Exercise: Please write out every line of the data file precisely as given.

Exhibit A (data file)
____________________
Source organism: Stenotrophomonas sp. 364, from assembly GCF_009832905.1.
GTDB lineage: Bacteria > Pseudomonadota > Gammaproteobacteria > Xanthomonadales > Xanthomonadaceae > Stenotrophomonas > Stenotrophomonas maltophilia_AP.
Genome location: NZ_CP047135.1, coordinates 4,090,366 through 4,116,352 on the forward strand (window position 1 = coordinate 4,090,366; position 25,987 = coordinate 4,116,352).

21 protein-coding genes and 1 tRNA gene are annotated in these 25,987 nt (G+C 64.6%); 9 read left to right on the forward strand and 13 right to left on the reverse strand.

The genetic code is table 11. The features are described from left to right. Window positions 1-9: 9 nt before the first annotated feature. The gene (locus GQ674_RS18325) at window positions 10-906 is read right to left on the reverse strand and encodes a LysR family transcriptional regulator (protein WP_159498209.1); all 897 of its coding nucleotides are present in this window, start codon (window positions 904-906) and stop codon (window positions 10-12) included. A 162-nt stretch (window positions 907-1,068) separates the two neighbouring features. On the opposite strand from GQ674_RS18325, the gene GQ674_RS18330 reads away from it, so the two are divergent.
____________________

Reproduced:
Source organism: Stenotrophomonas sp. 364, from assembly GCF_009832905.1.
GTDB lineage: Bacteria > Pseudomonadota > Gammaproteobacteria > Xanthomonadales > Xanthomonadaceae > Stenotrophomonas > Stenotrophomonas maltophilia_AP.
Genome location: NZ_CP047135.1, coordinates 4,090,366 through 4,116,352 on the forward strand (window position 1 = coordinate 4,090,366; position 25,987 = coordinate 4,116,352).

21 protein-coding genes and 1 tRNA gene are annotated in these 25,987 nt (G+C 64.6%); 9 read left to right on the forward strand and 13 right to left on the reverse strand.

The genetic code is table 11. The features are described from left to right. Window positions 1-9: 9 nt before the first annotated feature. The gene (locus GQ674_RS18325) at window positions 10-906 is read right to left on the reverse strand and encodes a LysR family transcriptional regulator (protein WP_159498209.1); all 897 of its coding nucleotides are present in this window, start codon (window positions 904-906) and stop codon (window positions 10-12) included. A 162-nt stretch (window positions 907-1,068) separates the two neighbouring features. On the opposite strand from GQ674_RS18325, the gene GQ674_RS18330 reads away from it, so the two are divergent.